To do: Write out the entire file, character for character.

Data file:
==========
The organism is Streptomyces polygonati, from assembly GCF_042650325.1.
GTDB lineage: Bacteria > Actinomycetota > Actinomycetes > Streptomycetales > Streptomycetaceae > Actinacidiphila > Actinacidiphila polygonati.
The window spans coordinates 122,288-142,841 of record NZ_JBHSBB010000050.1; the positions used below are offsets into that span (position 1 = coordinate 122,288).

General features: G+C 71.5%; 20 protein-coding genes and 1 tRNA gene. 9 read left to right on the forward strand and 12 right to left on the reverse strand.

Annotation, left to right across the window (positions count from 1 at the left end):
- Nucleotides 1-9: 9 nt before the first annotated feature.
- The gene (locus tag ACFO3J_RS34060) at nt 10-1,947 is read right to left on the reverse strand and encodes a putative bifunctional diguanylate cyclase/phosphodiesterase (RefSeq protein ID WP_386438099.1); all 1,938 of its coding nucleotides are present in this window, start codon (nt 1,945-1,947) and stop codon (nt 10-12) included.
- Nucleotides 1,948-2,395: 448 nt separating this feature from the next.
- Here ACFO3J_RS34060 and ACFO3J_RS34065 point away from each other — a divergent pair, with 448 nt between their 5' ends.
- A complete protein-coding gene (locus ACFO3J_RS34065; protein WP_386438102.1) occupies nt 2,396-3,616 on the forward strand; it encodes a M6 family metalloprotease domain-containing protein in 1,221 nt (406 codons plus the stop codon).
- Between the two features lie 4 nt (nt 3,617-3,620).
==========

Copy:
The organism is Streptomyces polygonati, from assembly GCF_042650325.1.
GTDB lineage: Bacteria > Actinomycetota > Actinomycetes > Streptomycetales > Streptomycetaceae > Actinacidiphila > Actinacidiphila polygonati.
The window spans coordinates 122,288-142,841 of record NZ_JBHSBB010000050.1; the positions used below are offsets into that span (position 1 = coordinate 122,288).

General features: G+C 71.5%; 20 protein-coding genes and 1 tRNA gene. 9 read left to right on the forward strand and 12 right to left on the reverse strand.

Annotation, left to right across the window (positions count from 1 at the left end):
- Nucleotides 1-9: 9 nt before the first annotated feature.
- The gene (locus tag ACFO3J_RS34060) at nt 10-1,947 is read right to left on the reverse strand and encodes a putative bifunctional diguanylate cyclase/phosphodiesterase (RefSeq protein ID WP_386438099.1); all 1,938 of its coding nucleotides are present in this window, start codon (nt 1,945-1,947) and stop codon (nt 10-12) included.
- Nucleotides 1,948-2,395: 448 nt separating this feature from the next.
- Here ACFO3J_RS34060 and ACFO3J_RS34065 point away from each other — a divergent pair, with 448 nt between their 5' ends.
- A complete protein-coding gene (locus ACFO3J_RS34065; protein WP_386438102.1) occupies nt 2,396-3,616 on the forward strand; it encodes a M6 family metalloprotease domain-containing protein in 1,221 nt (406 codons plus the stop codon).
- Between the two features lie 4 nt (nt 3,617-3,620).